DrSamGirgis.com has the pleasure of hosting the following post by guest blogger, Dr. Richard Andraws MD, who is a Board Certified Cardiologist
The more alternatives, the more difficult the choice.
The mainstay blood thinner of the last half century was discovered in spoiled clover that caused cows to bleed to death and subsequently graduated to rat poison before entering clinical use. There is no doubt that warfarin (known by the trade name Coumadin, among others) is an effective anticoagulant. Among patients with atrial fibrillation (AF), it is superior to aspirin at preventing stroke, the arrhythmia’s most feared complication. With an aging and increasingly longer lived population, the prevalence of AF is exploding and with it the need for blood thinning. But warfarin comes with unfortunate baggage: the need for regular bloodwork to monitor effectiveness, frequent dose adjustments, drug interactions, bleeding and significant dietary changes. The last is due to the fact that warfarin inhibits the production of vitamin K-dependent clotting factors; thus, any food rich in vitamin K (and the list is pretty substantial) counteracts it.
Despite all that, warfarin was the only pill in town until recently. In the last year, dabigatran (also known as Pradaxa), became the first FDA-approved alternative. Two other drugs (rivaroxaban and apixaban) are jockeying for position right behind it with two more in the pipeline. After 50 years of pining for an end to warfarin’s tyranny, physicians suddenly have more choices than they dreamed possible. So how do they work? And what distinguishes one from the other?
The new blood thinners target the central players in clot formation: Factor Xa (pronounced ten-ay) and thrombin. For baseball aficionados, Xa can be thought of as the starter and thrombin as the closer. They appear to be equally effective targets, and they do not depend on vitamin K for production. Thus, the Xa and thrombin inhibitors require no regular bloodwork and dose adjustments and no dietary modifications, a huge plus for patients. They do require good compliance, however, as their effects dwindle quickly after each dose; so missing one or two doses can be dangerous. Warfarin in comparison stays in the bloodstream for much longer once therapeutic.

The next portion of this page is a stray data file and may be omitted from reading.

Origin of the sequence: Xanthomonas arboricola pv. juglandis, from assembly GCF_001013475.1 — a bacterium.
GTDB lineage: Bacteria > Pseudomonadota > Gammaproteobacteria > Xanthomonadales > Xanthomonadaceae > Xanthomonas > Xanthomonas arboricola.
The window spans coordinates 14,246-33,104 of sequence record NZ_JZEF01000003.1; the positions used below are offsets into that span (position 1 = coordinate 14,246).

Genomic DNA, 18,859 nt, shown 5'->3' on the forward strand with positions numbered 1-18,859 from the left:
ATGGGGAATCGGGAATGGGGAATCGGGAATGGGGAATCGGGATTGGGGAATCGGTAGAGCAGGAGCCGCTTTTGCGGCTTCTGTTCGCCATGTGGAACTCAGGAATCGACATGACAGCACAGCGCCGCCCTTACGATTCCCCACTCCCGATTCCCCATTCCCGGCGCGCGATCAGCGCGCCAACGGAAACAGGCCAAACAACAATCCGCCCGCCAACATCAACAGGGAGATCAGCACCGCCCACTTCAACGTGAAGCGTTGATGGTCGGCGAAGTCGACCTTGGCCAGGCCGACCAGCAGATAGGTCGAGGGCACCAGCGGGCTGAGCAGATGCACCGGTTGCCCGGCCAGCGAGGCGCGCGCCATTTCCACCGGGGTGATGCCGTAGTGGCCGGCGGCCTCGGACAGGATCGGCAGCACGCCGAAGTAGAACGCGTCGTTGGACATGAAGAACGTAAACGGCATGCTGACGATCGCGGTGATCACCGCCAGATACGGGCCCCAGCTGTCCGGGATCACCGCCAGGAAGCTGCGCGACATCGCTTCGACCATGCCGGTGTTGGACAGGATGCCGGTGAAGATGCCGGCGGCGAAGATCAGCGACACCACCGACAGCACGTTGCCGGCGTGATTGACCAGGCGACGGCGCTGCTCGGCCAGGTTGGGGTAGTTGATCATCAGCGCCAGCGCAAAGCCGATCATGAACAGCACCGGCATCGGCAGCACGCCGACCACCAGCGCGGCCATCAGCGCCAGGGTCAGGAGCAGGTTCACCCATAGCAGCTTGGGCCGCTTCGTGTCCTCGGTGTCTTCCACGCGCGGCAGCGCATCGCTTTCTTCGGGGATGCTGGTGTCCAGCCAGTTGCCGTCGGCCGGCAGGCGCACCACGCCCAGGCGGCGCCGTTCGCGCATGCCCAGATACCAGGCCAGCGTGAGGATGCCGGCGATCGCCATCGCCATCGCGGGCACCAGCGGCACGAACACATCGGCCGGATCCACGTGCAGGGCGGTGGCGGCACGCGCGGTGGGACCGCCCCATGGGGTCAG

In the beginning, there was the thrombin inhibitor dabigatran. Based on the RE-LY trial, the FDA approved the drug to prevent stroke in AF not due to valvular heart disease. RE-LY enrolled 18,000 patients with AF and risk factors for stroke and compared two doses of dabigatran (150 mg and 110 mg twice daily) to warfarin. The investigators wanted to prove dabigatran was just as good (i.e. noninferior) to warfarin, but surprisingly, the higher dose proved superior in preventing strokes and other embolism and death due to vascular causes. Dabigatran also caused less brain hemorrhages, but appeared to cause more bleeding from the gastrointestinal tract (in fact, Australian regulatory authorities just issued a warning regarding this). Bleeding was related to age and illness. Thus, for those at higher bleeding risk, and particularly those with impaired kidney function (the kidneys clear the drug from the bloodstream), the FDA approved a 75 mg dose, but not the 110 mg dose. There is no evidence on how effective this dose is.